February 25, 2023
Hello and welcome to All Indians Matter. I am Ashraf Engineer.
India’s education technology, or edtech, sector has been in the news for all the wrong reasons. When it exploded onto the scene in the wake of the COVID-19 pandemic and subsequent lockdowns, it was hailed as a sunrise sector, the shining star of India’s red-hot startup economy. But the boat has been rocked with the return of offline classes and a torrent of complaints about service quality, misleading marketing, lack of transparency and outright cheating. To top it all, the sector has been laying off staff by the thousands. What’s wrong with Indian edtech and how can it be set right?
How often have you heard of or seen on social media stories about young people signing up for online courses offered by edtech firms, then realising they’ve been had. Missing teachers, substandard course quality and hazy deliverables are only some of the complaints. Many also say they have been deprived of refunds despite being promised them or the service contract clearly stating that they are entitled to them.
It’s no surprise, then, that there is a strong demand for greater regulation of the edtech industry. So far, there has been little by way of regulation with edtech companies free to offer any courses they like, do what they wish with consumer data and market their products as they see fit.
The government responded by issuing an advisory asking citizens to be cautious before signing up for online courses. Under pressure, edtech companies came together to form a self-regulatory body, the India EdTech Consortium, or IEC. Government officials ticked off edtech firms and the IEC for not conforming to marketing guidelines and threatened stringent regulations if unfair trade practices continued.
The matter got the attention of lawmakers too. Karti Chidambaram, an MP, was vocal about the problems with edtech. He pointed out that children’s future was at stake and, therefore, government monitoring of the industry was needed. He wondered how self-regulation can be allowed when it seemed that profit rather than quality education was the objective. Chidambaram pointed out that traditional schools and colleges have to seek various permissions before beginning operations. But edtech firms simply have to flip a switch to get started.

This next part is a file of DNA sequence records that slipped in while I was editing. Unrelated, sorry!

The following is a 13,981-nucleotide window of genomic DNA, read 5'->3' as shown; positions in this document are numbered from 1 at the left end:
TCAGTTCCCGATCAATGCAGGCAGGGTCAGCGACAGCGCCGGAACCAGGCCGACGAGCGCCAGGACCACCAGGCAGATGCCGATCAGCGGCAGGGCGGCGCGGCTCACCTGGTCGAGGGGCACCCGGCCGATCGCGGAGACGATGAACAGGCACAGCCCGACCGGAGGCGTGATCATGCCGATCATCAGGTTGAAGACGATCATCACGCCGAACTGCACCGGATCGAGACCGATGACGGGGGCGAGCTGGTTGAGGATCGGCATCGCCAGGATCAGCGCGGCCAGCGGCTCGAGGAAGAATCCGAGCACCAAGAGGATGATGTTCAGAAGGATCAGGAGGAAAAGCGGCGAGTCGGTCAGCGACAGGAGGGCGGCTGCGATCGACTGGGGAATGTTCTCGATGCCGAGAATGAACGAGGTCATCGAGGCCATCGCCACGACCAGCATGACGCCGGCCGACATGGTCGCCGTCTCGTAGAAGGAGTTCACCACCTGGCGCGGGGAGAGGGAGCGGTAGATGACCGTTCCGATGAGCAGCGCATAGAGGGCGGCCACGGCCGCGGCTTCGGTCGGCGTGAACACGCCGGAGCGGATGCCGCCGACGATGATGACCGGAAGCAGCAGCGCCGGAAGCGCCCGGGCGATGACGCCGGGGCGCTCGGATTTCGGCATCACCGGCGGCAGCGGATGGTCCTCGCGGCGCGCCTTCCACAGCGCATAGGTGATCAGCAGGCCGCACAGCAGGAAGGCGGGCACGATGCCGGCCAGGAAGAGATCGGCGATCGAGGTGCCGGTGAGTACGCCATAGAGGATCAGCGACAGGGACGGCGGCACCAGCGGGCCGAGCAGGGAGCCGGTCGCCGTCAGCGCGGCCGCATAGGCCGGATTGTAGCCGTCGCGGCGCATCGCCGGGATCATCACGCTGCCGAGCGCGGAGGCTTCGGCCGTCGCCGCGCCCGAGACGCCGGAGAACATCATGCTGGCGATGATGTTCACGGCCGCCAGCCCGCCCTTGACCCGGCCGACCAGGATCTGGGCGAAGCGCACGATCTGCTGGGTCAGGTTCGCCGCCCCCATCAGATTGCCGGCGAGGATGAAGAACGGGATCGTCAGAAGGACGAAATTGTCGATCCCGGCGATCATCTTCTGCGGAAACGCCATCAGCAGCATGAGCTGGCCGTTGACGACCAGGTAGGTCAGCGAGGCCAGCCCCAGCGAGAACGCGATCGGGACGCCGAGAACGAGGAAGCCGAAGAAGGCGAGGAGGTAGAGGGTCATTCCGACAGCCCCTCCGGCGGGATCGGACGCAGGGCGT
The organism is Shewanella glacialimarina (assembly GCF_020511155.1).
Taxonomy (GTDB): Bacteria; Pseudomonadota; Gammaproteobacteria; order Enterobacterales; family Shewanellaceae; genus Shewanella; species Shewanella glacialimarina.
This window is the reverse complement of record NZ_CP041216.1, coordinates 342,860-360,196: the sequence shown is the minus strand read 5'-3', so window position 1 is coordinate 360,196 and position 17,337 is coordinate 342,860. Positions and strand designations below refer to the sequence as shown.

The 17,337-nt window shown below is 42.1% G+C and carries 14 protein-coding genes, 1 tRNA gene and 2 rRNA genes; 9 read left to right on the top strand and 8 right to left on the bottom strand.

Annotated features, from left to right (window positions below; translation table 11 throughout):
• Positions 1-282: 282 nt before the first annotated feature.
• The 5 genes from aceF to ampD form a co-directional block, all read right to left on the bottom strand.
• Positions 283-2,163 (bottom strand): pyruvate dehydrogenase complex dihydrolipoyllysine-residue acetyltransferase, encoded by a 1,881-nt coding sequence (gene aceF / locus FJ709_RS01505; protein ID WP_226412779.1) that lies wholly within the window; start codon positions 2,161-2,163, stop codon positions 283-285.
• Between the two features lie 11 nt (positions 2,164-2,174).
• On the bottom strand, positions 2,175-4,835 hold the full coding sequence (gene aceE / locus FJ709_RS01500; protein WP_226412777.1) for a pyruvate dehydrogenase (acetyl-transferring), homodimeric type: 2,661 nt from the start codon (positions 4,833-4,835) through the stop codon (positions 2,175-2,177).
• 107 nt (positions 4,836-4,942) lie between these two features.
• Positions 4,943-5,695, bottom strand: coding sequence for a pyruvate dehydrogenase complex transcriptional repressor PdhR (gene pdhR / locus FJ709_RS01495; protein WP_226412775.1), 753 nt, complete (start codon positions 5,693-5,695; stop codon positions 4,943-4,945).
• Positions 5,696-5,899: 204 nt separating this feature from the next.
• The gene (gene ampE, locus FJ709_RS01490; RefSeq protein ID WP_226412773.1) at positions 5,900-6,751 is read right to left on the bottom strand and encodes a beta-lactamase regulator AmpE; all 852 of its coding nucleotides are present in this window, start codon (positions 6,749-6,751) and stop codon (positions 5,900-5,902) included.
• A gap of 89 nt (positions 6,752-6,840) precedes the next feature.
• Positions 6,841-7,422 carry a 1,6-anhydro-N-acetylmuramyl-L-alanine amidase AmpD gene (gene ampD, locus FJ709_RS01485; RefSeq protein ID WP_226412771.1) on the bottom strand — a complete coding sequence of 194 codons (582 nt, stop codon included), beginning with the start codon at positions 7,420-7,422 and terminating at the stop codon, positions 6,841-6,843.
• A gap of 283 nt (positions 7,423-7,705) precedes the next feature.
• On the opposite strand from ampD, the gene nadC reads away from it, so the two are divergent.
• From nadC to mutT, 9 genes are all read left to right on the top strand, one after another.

The IEC, on its part, identified sales practices, content quality and teacher effectiveness as the key problems.
However, there may be a larger issue in play.
A Human Rights Watch report last year claimed that several edtech apps put children’s privacy at risk by capturing their data. There were concerns that the apps were tracking student behaviour as well as their parents’ financial and personal data.
Angry users haven’t held back, voicing their complaints on social media. Many parents have claimed that edtech salespersons know their personal details and reveal them while making their pitch.
From media reports, edtech was the third most funded sector in 2021 in India after e-commerce and fintech. While it seemed like a golden run then, the businesses came under pressure as brick-and-mortar schools and other institutions reopened. As the global economy slows due to various factors, such as inflation and the Russia-Ukraine conflict, funding has only gotten tougher. This has necessitated cost-cutting measures in the form of layoffs. And these have been effected in the thousands across the country.
What’s more, the financials of edtech services have raised an alarm. It started off as a funding avalanche and skyrocketing valuations and the potential for return on investment was exciting. From being providers of supplemental education, edtech companies began to be seen as primary education platforms. But that proved to be an overestimation. The news of funding has been replaced by a sea of balance sheets awash in red ink. What we’re seeing now is mounting disillusionment and eroding customer interest. This had an effect on business and soon edtech firms went on a sacking spree.
This sequence of events shows, of course, the limitations of online education and it draws attention also to the state of formal education in India. It underscores the futility of funding frenzies chasing the flavour of the month. How many billions of dollars have the edtech firms burnt through? And how many livelihoods has it wiped out through layoffs?
Meanwhile, the industry’s litany of problems continues. Many employees have complained of hard-charging and abusive bosses, a toxic work culture that saps many mentally, and insane hours.
The edtech industry may claim that, in the balance, it has delivered more benefits than harm by changing the learning ecosystem. And validation has come in the form of many reputed institutions, such as the IITs, signing up for collaborations.
But, so long as profit remains the primary motive, very few would be convinced. Sure, a course correction may be under way but the first priority for edtech companies must be to rebuild trust.
Thank you all for listening. Please visit allindiansmatter.in for more columns and audio podcasts. You can follow me on Twitter at @AshrafEngineer and @AllIndiansCount. Search for the All Indians Matter page on Facebook. On Instagram, the handle is @AllIndiansMatter. Email me at firstname.lastname@example.org. Catch you again soon.